2021 Third Quarter Insights
The 4 Rules of Investing
1. “Investing is a marathon and not a sprint.”
2. “Do no harm.”
3. “Knowledge creates success; stay calm, objective and long-term oriented.”
4. “Choose carefully what you read and to whom you listen.”
“Life can only be understood in retrospect, but can only be lived going forward.”
– Nicholas Sergio
Inflation and Interest Rates
“U.S inflation is the highest in 13 years.” – WSJ, June 10, 2021
“Consumer prices rise 5% over last year, fastest rate since 2008.” – CBS News, June 10, 2021
“Inflation is rising and that probably isn’t a good thing for stocks, says 60 years of data.” – Yahoo Finance, June 7, 2021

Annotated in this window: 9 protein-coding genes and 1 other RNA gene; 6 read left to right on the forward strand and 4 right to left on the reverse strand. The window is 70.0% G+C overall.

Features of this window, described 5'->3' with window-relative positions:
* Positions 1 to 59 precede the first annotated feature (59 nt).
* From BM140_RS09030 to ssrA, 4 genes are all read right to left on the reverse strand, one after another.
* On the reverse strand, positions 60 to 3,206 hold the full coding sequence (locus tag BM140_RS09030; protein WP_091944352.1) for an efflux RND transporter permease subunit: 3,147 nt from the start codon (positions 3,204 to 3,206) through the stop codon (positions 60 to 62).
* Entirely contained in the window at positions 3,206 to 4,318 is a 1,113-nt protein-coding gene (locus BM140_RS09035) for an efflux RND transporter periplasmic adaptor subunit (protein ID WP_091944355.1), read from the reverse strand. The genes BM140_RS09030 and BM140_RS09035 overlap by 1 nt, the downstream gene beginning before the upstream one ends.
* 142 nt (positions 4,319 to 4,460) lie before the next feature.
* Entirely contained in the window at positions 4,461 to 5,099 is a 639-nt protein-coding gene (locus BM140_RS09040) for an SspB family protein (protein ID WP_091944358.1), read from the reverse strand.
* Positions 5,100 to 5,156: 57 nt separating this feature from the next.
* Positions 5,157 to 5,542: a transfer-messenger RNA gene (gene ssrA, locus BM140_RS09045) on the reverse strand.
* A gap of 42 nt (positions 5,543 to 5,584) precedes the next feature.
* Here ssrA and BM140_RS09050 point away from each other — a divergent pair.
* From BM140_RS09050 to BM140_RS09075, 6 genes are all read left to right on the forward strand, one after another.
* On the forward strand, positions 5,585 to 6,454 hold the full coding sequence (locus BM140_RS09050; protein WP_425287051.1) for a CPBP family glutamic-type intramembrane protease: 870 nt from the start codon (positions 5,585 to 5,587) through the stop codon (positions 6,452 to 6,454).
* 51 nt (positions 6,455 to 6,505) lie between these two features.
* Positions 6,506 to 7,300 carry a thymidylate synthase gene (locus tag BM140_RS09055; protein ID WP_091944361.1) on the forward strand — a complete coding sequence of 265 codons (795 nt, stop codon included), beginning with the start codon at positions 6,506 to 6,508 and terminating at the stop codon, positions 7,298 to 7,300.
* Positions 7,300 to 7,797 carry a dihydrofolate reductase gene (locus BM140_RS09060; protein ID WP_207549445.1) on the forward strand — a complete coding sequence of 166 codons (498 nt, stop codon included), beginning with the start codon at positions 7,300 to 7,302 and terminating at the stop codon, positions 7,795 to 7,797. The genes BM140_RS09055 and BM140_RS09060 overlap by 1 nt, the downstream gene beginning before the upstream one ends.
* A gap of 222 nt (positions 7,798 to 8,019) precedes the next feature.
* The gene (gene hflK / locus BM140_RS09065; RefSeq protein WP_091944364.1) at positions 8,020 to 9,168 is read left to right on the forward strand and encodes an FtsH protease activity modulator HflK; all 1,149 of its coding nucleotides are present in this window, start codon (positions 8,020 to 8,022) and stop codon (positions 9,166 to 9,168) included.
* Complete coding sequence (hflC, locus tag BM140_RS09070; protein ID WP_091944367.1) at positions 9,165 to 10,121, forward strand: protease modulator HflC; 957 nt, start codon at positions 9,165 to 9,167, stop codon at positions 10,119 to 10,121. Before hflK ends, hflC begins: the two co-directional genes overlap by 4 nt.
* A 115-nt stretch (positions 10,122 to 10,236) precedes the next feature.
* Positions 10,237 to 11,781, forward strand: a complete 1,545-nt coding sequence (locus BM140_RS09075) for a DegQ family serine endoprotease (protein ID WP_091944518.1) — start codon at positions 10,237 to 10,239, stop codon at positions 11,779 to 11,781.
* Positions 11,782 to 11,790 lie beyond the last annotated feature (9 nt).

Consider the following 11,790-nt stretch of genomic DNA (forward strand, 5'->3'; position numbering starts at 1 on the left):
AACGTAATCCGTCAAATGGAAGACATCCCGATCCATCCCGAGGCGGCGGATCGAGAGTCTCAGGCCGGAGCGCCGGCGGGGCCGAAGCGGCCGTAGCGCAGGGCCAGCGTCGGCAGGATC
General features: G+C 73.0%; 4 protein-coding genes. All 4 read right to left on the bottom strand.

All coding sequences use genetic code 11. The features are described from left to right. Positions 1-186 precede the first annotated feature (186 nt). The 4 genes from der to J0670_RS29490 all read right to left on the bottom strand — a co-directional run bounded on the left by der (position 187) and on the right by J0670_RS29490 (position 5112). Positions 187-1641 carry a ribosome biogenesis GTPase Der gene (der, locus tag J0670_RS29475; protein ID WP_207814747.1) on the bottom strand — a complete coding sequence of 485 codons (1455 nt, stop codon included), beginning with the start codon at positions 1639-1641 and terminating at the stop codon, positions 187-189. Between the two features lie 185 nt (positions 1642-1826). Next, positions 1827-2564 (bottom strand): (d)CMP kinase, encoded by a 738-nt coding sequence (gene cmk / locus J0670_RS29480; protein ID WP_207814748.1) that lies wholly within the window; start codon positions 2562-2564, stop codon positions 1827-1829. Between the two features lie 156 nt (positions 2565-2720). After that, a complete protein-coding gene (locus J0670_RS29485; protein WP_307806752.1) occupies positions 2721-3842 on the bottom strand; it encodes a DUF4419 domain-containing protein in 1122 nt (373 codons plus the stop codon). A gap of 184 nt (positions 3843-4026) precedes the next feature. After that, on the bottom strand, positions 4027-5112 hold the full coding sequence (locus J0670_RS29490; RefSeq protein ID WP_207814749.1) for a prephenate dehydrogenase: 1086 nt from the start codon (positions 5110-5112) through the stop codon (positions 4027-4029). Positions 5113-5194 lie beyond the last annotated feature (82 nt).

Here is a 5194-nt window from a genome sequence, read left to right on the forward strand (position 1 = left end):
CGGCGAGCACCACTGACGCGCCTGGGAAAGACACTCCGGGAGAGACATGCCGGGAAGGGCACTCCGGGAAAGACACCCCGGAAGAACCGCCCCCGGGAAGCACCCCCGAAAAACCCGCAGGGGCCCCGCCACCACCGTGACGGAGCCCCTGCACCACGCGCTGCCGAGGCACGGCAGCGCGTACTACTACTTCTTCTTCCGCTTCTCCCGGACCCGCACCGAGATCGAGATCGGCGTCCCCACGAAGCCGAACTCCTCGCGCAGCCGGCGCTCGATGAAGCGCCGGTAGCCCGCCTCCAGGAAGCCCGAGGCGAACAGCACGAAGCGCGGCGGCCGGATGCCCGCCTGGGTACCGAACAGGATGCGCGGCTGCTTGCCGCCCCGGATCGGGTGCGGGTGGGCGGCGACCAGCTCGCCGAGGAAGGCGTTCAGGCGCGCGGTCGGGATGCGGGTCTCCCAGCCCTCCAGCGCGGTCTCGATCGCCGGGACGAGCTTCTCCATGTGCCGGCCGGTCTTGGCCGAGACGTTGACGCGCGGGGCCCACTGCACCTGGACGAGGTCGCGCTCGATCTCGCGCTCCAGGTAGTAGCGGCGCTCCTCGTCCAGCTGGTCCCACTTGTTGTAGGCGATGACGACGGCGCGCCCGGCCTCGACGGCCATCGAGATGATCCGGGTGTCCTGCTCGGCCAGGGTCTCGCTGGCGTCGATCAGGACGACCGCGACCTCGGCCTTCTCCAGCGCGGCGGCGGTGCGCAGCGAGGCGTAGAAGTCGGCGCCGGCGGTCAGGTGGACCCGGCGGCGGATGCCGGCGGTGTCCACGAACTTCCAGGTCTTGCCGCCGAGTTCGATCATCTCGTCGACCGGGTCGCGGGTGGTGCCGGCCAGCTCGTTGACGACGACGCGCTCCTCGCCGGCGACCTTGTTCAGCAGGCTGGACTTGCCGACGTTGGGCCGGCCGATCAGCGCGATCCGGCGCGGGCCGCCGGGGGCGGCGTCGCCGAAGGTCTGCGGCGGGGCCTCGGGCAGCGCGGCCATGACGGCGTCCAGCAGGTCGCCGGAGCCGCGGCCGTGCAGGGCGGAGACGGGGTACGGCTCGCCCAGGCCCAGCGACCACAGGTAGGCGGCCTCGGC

Wow, those are some scary headlines. The same sort of fearful media headlines we all witnessed during the peak of the Pandemic. Ladies and gentlemen, these types of headlines, yet important, should be always viewed with a high degree of skepticism and caution since they tend to appeal to the emotional side of human nature. Yes, inflation is present and it should be after $6 trillion in government spending and stimulus. If we had no inflation, it would suggest the economy is in big trouble. A little over a year ago, the entire world was shut down, locked down and placed into isolation – and then suddenly reopened. Furloughed factories had to restart, raw materials had to be ordered, employees had to be hired and so forth. Furthering the impact, you have to consider today’s financially healthy American consumer that accumulated over $10 trillion dollars in household net worth and is eager to spend money and get back to living their lives. This is exactly what has happened since COVID vaccines were distributed and fears abated. In our opinion, most of the inflation we are witnessing today will be transitory and should be of no surprise; it’s more of a reaction and result to massive government spending, lockdowns and shutdowns of our economy. As we fully reopen, we will see some inflation points like wages remaining elevated, while other points such as building supplies should level off and return back to more normal levels. Mild inflation and a strong economy are a good thing. The opposite is deflation and a weak economy similar to what was experienced during the COVID lockdown period. Deflation is not good for U.S. households and businesses and should be avoided at all costs. Below is the U.S. Ten-Year Treasury Note which is a very good proxy for gauging inflation and deflation. As you can see, the interest rate on the Ten-Year Treasury has actually backed off its post-COVID highs despite the continued negative headlines about inflation. Is this a potential sign that the fixed income markets believe that inflation will be moderate?